25 Years of Mandatory Metallica - Broken, Beat, and Scarred? Hardly! - An editorial

25 Years of Mandatory Metallica 

Broken, Beat, and Scarred? Hardly! 

 

By Michael D. Vogel (All Rights Reserved) 

Original Interview Oct 2008 

 

Photos - Anton Corbijin 

 

www.metallica.com 

 

There Is No Substitute 

The dream is always the same – a sleek sports car flying down the Pacific Coast Highway, the crashing surfing pounding the beach below. The music is pulsating out of the speakers; the searing guitars, the pounding drums, the thick rhythm of the bass and the unmistakable vocal roar. The songs may be interchangeable but one thing remains a constant – the band, Metallica!  And for a quarter century, they have been just that, a constant! As my head begins to rock back and forth and my fingers tighten their grip on the steering wheel, I realize today is no dream. So, it’s off to the legendary Cow Palace in San Francisco for an intimate evening with Metallica and a few hundred of their closest friends and family. And the only thing between Los Angeles and the city by the bay was a lot of asphalt and several hours of rockin’, Metallica-style.

 

Before the Bay Area party got underway, Rob and Lars, with a few scattered responses from James as he was moving from point A to point B backstage, sat down to discuss all things Metallica, including how the band has managed to stay relevant in the ever changing rock landscape over the past 25 years, working with Rick Ruben, Death Magnetic, each other and of course, being an election year, a little bit of politics too.

 

Speed Metal

One would think most bands would be slowing down a bit after a quarter century, but not these guys. If anything, to commemorate their silver anniversary, they have only sped things up. “When we first started, says Lars Ulrich, “all I wanted to do was play my favorite cover songs. I had no aspirations of writing music or making records, mostly because I couldn’t imagine it – it just didn’t exist. All that existed for me was playing my favorite songs from bands like Motorhead and Iron Maiden. If we were lucky we could do that in a club somewhere one night a week and maybe get a free pitcher of beer out of it.” But that could only last for so long. “After about six months, we started writing our own songs. Everything was always done in increments and I could never see past the next thing we were working on. I just wasn’t a goal-oriented person. It was literally all about playing music, getting drunk and chasing girls. So, although we have all worked very hard over the past 25 years, this whole thing still constantly blows me away.”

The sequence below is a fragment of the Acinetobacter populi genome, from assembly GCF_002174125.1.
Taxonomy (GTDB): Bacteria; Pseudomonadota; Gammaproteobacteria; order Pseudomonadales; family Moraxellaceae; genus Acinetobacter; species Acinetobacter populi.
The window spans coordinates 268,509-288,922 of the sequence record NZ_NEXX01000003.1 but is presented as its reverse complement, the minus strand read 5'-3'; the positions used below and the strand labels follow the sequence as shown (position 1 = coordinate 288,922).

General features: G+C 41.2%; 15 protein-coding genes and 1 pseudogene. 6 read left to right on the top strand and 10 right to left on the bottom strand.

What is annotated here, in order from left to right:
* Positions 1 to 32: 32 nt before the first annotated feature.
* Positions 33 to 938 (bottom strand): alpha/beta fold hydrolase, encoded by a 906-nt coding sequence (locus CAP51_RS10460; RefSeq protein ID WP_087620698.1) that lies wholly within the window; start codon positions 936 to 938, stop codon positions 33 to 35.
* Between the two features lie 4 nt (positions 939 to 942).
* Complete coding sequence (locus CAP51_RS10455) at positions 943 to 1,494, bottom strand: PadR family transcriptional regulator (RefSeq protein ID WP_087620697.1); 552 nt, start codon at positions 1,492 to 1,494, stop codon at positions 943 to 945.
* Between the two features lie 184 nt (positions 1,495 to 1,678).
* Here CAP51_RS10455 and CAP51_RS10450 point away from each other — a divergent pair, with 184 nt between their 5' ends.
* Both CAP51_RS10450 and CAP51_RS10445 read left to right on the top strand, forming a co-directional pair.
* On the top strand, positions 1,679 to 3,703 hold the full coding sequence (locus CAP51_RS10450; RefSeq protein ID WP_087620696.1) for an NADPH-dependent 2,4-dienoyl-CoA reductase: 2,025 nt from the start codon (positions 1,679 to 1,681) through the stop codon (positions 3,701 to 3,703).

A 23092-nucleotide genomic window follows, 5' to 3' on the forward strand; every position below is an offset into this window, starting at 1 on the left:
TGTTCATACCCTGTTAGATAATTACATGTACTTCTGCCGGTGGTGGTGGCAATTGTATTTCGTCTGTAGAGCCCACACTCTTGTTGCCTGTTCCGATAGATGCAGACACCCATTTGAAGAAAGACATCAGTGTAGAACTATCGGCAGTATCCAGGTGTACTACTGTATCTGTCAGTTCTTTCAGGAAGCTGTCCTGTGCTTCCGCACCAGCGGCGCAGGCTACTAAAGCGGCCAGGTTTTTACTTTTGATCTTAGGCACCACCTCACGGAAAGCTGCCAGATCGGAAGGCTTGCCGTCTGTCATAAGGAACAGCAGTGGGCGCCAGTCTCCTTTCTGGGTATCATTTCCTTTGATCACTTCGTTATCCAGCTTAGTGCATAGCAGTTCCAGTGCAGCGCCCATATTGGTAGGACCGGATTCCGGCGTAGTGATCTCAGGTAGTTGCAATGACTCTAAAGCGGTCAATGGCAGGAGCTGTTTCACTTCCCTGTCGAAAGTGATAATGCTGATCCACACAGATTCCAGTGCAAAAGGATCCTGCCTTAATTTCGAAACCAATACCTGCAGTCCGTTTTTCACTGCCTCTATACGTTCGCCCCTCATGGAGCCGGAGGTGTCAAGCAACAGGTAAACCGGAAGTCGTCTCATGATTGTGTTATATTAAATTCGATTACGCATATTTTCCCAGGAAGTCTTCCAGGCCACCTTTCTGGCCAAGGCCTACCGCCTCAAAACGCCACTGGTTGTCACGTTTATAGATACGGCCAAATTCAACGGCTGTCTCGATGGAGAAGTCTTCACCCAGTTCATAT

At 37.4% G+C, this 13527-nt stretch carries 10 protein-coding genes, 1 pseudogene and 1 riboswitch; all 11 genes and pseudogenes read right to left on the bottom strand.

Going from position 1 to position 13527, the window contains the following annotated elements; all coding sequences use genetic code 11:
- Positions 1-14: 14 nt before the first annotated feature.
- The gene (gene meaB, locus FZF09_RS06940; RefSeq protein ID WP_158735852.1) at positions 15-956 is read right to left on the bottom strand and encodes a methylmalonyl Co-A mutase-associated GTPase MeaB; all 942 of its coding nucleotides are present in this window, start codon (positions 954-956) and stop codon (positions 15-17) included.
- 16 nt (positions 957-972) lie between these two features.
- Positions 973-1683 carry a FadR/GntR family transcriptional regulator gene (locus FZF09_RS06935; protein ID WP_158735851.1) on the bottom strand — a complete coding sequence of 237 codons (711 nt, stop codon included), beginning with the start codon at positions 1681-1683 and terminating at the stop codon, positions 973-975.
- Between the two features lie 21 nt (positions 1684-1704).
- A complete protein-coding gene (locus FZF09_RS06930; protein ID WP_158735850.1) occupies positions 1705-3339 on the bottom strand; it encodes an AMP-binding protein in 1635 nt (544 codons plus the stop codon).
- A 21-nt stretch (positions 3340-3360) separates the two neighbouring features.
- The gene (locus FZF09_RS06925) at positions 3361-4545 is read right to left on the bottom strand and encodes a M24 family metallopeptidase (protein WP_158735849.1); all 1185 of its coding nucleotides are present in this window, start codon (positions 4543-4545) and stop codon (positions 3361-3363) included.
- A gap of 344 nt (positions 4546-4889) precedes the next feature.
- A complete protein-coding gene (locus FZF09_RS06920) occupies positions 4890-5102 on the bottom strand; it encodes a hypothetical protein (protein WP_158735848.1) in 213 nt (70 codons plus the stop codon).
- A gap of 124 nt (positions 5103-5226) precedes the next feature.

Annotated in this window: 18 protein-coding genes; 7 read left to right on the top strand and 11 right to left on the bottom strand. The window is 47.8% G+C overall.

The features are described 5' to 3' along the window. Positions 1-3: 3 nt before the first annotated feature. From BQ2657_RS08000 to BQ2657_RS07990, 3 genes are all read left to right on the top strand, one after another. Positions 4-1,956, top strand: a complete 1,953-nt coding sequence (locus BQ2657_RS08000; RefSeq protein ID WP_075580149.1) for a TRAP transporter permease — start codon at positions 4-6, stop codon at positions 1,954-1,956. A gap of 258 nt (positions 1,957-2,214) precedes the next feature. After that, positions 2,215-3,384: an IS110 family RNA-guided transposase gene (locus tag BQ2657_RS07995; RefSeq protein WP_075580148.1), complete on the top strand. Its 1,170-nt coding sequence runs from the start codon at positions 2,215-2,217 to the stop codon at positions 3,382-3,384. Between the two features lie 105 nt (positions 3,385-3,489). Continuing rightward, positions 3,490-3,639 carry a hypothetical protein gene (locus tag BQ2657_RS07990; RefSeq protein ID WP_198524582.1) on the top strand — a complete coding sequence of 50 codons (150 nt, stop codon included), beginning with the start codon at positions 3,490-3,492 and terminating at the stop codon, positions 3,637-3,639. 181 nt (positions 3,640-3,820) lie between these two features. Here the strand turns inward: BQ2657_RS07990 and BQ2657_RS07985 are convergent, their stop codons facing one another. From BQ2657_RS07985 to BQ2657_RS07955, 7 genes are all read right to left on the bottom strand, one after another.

The Year Of Metallica 

By all accounts, 2009 will be another tour-de-force year for Metallica. And much in their take no prisoners approach, the Metalli-cats kicked off their 25th year by placing yet another feather in their cap of music history by simultaneously topping the music charts around the world with its first album in five years, Death Magnetic went to No. 1 in the United States and Britain, as well as such countries as Argentina, Canada, France, Germany, the Netherlands, Poland, and drummer Lars Ulrich's native Denmark. (On a side note this is Metallica’s 5th consecutive #1 album, beating the previous record of 4 consecutive #1 albums by U2, the Dave Matthews Band and The Beatles.) Defying the rules seems to be a Metallica thing, as Death Magnetic was released worldwide on a Friday, as opposed to a traditional Tuesday. In doing so, the new album sold in excess of 490,000 copies – and that’s just covering a three-day span. Currently, the album has already crested the first illustrious platinum plateau, with sales continuing to climb each week.  The lead single, “The Day That Never Comes” immediately shot up the tri-fecta of Rock radio’s Billboard airplay charts. And if that wasn’t enough, the heavy metal masters have been nominated in their first year of eligibility for the Rock & Roll Hall of Fame. To be eligible for inclusion in the Hall's 24th annual ceremony, acts must have released their first album or single at least 25 years prior to nomination, meaning this year's contenders each made their professional mark in or before 1983. – so, if you are following along in your home study guide, that’s 25 years of Mandatory Metallica! 

 

For about the last year, the band has been relentlessly traversing the globe showcasing both old and new material. If their itinerary hasn’t been full enough, they will soon be embarking across the United States in order to do what they do best – play it live and loud! All of this activity merely comprises the latest installment in the career of a group who has played Woodstock, had their music incorporated into one of today’s most popular video game franchises and has rocked out alongside the San Francisco Symphony, among others.  

 

Let There Be Lights, Sounds, Drums And Guitars!